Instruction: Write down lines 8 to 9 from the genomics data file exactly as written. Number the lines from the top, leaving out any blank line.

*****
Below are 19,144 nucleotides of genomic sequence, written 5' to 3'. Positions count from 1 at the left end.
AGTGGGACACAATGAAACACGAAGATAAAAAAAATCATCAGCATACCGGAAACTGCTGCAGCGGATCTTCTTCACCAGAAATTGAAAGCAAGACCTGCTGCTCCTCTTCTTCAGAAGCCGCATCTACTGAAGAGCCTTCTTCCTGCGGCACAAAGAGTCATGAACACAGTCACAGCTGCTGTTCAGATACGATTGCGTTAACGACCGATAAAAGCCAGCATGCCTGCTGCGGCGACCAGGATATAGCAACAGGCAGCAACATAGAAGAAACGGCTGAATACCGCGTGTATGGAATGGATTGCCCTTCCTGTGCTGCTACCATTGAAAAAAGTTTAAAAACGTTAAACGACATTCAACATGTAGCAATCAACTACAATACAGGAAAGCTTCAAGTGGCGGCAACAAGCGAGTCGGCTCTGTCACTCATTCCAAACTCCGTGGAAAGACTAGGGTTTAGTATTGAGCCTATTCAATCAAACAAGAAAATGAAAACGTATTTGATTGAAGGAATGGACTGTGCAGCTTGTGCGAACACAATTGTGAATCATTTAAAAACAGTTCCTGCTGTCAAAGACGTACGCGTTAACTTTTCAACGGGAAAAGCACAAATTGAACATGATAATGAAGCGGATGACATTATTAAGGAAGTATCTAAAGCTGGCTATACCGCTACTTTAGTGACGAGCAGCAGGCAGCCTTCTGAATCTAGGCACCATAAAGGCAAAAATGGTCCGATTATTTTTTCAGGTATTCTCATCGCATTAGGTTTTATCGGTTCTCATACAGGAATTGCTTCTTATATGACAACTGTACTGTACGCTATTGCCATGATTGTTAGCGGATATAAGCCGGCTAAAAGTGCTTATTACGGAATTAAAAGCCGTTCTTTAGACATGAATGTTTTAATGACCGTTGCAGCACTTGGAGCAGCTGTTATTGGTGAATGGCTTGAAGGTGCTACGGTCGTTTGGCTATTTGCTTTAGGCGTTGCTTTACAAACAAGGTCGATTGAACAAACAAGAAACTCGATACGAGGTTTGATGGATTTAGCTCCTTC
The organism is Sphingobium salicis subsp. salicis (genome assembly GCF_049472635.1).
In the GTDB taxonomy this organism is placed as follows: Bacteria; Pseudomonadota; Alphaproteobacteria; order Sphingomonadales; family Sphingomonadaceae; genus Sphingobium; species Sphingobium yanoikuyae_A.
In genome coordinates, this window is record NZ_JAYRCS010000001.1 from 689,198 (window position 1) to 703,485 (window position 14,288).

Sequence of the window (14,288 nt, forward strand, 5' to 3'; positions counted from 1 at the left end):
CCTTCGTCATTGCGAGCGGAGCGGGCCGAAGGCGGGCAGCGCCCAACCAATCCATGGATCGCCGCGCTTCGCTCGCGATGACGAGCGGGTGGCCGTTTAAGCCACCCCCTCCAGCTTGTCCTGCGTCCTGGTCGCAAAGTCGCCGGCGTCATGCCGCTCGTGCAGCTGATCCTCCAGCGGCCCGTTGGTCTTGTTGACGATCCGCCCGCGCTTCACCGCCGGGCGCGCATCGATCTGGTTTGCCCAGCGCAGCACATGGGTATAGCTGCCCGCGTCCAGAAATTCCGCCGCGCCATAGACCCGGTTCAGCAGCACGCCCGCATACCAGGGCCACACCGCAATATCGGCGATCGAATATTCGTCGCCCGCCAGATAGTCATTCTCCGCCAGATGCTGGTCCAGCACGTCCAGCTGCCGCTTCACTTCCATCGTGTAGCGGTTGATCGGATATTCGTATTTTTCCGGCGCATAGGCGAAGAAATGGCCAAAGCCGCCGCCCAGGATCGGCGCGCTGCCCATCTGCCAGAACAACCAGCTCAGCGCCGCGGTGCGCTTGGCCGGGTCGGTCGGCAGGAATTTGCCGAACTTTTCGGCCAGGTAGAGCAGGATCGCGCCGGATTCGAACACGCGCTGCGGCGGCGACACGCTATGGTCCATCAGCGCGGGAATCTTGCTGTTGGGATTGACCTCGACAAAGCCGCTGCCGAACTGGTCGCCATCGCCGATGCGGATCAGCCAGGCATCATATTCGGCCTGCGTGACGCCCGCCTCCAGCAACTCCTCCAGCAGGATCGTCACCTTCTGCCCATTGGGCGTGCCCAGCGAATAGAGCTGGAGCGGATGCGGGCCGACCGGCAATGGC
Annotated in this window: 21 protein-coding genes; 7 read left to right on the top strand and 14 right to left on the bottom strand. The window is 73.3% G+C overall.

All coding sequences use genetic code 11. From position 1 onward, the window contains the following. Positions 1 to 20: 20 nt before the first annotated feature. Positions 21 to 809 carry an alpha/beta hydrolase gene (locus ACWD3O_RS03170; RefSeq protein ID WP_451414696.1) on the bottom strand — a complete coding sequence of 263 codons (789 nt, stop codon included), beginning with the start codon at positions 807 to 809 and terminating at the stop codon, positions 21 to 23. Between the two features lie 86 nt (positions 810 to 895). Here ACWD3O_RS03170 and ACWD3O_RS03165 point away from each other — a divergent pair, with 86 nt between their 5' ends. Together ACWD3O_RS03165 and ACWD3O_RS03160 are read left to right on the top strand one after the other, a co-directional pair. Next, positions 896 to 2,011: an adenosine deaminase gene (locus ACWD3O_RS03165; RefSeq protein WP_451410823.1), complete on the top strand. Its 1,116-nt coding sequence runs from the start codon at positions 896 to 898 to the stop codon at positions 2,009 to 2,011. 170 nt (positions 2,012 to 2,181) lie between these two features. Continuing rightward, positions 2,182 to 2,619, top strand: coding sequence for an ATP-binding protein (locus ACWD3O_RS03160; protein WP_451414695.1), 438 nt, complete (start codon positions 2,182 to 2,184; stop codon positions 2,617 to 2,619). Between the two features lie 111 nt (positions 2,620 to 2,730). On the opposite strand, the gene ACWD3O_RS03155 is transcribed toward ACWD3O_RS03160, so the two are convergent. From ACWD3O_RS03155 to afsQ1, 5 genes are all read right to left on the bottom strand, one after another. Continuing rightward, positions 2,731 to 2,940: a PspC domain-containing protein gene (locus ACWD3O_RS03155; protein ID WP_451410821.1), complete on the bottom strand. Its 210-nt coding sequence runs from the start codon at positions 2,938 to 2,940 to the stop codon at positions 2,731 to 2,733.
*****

Annotated in this window: 21 protein-coding genes; 7 read left to right on the top strand and 14 right to left on the bottom strand. The window is 73.3% G+C overall.

All coding sequences use genetic code 11. From position 1 onward, the window contains the following. Positions 1 to 20: 20 nt before the first annotated feature. Positions 21 to 809 carry an alpha/beta hydrolase gene (locus ACWD3O_RS03170; RefSeq protein ID WP_451414696.1) on the bottom strand — a complete coding sequence of 263 codons (789 nt, stop codon included), beginning with the start codon at positions 807 to 809 and terminating at the stop codon, positions 21 to 23. Between the two features lie 86 nt (positions 810 to 895). Here ACWD3O_RS03170 and ACWD3O_RS03165 point away from each other — a divergent pair, with 86 nt between their 5' ends. Together ACWD3O_RS03165 and ACWD3O_RS03160 are read left to right on the top strand one after the other, a co-directional pair. Next, positions 896 to 2,011: an adenosine deaminase gene (locus ACWD3O_RS03165; RefSeq protein WP_451410823.1), complete on the top strand. Its 1,116-nt coding sequence runs from the start codon at positions 896 to 898 to the stop codon at positions 2,009 to 2,011. 170 nt (positions 2,012 to 2,181) lie between these two features. Continuing rightward, positions 2,182 to 2,619, top strand: coding sequence for an ATP-binding protein (locus ACWD3O_RS03160; protein WP_451414695.1), 438 nt, complete (start codon positions 2,182 to 2,184; stop codon positions 2,617 to 2,619). Between the two features lie 111 nt (positions 2,620 to 2,730). On the opposite strand, the gene ACWD3O_RS03155 is transcribed toward ACWD3O_RS03160, so the two are convergent. From ACWD3O_RS03155 to afsQ1, 5 genes are all read right to left on the bottom strand, one after another. Continuing rightward, positions 2,731 to 2,940: a PspC domain-containing protein gene (locus ACWD3O_RS03155; protein ID WP_451410821.1), complete on the bottom strand. Its 210-nt coding sequence runs from the start codon at positions 2,938 to 2,940 to the stop codon at positions 2,731 to 2,733.